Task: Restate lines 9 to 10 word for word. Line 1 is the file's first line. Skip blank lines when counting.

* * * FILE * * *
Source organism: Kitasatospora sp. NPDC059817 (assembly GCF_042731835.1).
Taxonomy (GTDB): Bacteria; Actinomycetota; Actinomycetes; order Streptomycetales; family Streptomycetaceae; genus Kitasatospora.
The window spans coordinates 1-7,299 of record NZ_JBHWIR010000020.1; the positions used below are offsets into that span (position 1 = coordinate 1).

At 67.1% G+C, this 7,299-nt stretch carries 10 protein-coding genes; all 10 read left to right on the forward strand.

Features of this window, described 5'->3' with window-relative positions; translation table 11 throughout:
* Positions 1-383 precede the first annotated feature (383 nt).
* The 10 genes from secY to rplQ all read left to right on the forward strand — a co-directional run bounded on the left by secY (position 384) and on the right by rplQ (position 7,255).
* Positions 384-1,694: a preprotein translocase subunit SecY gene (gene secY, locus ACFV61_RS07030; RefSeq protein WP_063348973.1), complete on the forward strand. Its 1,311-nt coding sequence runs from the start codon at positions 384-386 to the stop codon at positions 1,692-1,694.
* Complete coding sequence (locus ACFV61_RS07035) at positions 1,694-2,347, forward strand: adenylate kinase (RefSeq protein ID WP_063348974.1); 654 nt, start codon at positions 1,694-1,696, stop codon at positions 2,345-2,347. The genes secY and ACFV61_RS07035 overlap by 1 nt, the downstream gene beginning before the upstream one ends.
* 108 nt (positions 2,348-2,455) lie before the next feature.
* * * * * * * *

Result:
* Complete coding sequence (locus ACFV61_RS07035) at positions 1,694-2,347, forward strand: adenylate kinase (RefSeq protein ID WP_063348974.1); 654 nt, start codon at positions 1,694-1,696, stop codon at positions 2,345-2,347. The genes secY and ACFV61_RS07035 overlap by 1 nt, the downstream gene beginning before the upstream one ends.
* 108 nt (positions 2,348-2,455) lie before the next feature.